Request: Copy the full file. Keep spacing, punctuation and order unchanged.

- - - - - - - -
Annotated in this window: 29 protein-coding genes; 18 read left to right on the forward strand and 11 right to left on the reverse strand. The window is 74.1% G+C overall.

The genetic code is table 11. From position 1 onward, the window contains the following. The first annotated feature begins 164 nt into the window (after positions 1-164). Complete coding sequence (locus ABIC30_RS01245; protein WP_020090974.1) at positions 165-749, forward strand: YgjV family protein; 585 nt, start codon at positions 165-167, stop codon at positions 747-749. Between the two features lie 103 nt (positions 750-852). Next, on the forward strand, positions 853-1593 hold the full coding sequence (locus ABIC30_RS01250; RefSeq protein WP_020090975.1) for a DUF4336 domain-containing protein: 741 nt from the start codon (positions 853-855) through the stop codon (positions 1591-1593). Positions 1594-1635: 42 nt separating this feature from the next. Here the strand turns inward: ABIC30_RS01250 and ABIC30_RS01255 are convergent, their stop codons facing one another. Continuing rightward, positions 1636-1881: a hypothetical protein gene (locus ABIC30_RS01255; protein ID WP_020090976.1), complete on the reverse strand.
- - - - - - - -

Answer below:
Annotated in this window: 29 protein-coding genes; 18 read left to right on the forward strand and 11 right to left on the reverse strand. The window is 74.1% G+C overall.

The genetic code is table 11. From position 1 onward, the window contains the following. The first annotated feature begins 164 nt into the window (after positions 1-164). Complete coding sequence (locus ABIC30_RS01245; protein WP_020090974.1) at positions 165-749, forward strand: YgjV family protein; 585 nt, start codon at positions 165-167, stop codon at positions 747-749. Between the two features lie 103 nt (positions 750-852). Next, on the forward strand, positions 853-1593 hold the full coding sequence (locus ABIC30_RS01250; RefSeq protein WP_020090975.1) for a DUF4336 domain-containing protein: 741 nt from the start codon (positions 853-855) through the stop codon (positions 1591-1593). Positions 1594-1635: 42 nt separating this feature from the next. Here the strand turns inward: ABIC30_RS01250 and ABIC30_RS01255 are convergent, their stop codons facing one another. Continuing rightward, positions 1636-1881: a hypothetical protein gene (locus ABIC30_RS01255; protein ID WP_020090976.1), complete on the reverse strand.